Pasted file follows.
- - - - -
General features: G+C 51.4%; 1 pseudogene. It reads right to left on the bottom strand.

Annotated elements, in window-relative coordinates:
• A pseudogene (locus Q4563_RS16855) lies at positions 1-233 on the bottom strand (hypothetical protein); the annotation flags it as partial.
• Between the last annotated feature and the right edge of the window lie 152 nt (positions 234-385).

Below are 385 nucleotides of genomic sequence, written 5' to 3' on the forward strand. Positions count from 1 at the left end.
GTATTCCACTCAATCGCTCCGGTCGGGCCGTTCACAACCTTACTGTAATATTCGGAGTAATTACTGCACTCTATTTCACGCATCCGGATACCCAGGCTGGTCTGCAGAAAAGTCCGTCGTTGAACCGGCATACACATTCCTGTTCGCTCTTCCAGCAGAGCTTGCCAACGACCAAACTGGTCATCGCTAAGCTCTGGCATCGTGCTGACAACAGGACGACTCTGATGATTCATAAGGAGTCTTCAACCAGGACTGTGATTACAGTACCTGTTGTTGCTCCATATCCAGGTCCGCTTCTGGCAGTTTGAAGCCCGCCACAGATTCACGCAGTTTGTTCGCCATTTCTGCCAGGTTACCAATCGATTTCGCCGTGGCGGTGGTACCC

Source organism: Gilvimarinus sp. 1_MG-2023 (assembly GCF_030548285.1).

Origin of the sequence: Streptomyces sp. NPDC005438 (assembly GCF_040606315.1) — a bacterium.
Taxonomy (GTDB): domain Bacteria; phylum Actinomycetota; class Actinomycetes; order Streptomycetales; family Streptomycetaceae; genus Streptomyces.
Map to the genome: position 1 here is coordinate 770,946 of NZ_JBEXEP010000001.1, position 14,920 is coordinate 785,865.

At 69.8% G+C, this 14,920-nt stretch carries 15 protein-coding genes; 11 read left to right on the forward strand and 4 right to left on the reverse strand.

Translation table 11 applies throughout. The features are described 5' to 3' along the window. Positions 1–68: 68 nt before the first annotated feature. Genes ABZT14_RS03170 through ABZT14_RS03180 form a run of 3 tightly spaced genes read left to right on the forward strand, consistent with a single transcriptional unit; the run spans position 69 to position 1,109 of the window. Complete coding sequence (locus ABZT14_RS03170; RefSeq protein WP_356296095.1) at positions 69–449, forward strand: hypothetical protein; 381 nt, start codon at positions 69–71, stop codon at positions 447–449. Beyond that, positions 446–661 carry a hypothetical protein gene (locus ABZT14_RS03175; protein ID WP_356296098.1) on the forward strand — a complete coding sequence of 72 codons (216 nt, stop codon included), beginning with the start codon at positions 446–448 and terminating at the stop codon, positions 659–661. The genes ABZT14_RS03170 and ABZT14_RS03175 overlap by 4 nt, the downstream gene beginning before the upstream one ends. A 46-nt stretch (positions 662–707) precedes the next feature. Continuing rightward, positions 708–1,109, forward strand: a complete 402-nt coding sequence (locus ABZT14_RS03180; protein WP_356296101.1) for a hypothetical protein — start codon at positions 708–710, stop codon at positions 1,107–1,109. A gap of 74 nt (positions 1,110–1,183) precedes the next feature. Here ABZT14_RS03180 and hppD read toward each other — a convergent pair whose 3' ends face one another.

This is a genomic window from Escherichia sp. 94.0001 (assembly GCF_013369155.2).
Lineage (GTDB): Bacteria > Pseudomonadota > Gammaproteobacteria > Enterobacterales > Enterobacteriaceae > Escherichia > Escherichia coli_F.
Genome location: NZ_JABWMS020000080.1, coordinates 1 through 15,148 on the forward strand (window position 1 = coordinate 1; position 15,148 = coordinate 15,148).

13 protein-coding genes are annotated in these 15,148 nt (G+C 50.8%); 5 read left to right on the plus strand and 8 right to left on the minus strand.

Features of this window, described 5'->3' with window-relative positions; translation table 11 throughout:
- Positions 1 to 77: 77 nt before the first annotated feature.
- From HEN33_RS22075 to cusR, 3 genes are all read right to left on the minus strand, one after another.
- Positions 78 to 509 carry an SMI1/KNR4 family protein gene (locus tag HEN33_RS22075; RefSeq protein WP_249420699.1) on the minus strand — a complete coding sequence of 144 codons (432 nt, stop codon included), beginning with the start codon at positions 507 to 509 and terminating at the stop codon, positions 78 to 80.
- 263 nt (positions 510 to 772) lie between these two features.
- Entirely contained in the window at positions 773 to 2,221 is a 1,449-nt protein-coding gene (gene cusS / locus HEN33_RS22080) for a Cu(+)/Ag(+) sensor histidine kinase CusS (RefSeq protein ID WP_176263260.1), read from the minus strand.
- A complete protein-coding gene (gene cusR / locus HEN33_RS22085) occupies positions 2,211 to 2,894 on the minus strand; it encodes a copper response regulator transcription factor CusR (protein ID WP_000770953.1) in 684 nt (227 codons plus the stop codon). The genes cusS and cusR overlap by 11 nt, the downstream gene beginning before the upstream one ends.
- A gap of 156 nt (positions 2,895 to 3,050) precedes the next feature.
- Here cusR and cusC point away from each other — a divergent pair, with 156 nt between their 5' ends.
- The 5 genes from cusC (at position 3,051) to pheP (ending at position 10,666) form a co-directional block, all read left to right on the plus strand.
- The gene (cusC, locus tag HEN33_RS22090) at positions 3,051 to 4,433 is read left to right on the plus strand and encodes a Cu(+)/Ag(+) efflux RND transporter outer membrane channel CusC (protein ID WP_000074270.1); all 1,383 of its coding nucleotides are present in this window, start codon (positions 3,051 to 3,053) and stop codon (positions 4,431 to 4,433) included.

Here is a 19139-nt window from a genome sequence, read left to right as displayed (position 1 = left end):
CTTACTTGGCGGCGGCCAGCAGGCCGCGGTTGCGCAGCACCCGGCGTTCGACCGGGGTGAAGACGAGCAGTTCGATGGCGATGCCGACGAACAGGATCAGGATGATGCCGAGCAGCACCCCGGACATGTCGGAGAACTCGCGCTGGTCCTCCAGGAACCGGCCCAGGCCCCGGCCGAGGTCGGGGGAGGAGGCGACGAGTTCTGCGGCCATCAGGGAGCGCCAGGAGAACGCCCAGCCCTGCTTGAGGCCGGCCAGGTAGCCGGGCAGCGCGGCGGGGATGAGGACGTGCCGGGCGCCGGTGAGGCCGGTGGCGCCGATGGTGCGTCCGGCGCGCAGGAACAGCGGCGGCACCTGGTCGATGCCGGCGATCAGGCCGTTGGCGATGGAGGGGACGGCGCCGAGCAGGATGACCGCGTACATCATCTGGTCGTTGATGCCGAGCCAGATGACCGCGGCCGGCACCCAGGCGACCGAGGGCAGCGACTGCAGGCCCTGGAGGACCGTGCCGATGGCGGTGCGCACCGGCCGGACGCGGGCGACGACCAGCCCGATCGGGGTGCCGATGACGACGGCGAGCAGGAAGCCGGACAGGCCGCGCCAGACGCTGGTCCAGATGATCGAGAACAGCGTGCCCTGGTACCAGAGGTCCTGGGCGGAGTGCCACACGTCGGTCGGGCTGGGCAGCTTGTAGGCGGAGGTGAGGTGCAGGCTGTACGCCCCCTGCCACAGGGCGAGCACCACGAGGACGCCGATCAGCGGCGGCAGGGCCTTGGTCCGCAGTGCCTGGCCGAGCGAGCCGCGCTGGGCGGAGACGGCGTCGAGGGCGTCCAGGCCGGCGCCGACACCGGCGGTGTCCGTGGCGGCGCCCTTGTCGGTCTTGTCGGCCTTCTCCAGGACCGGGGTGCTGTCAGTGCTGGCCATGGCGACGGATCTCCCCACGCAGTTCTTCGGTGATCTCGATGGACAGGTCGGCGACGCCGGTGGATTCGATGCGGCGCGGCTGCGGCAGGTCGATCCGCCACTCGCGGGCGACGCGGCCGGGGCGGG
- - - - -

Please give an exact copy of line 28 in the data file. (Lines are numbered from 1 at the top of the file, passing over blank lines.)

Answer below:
Here is a 19139-nt window from a genome sequence, read left to right as displayed (position 1 = left end):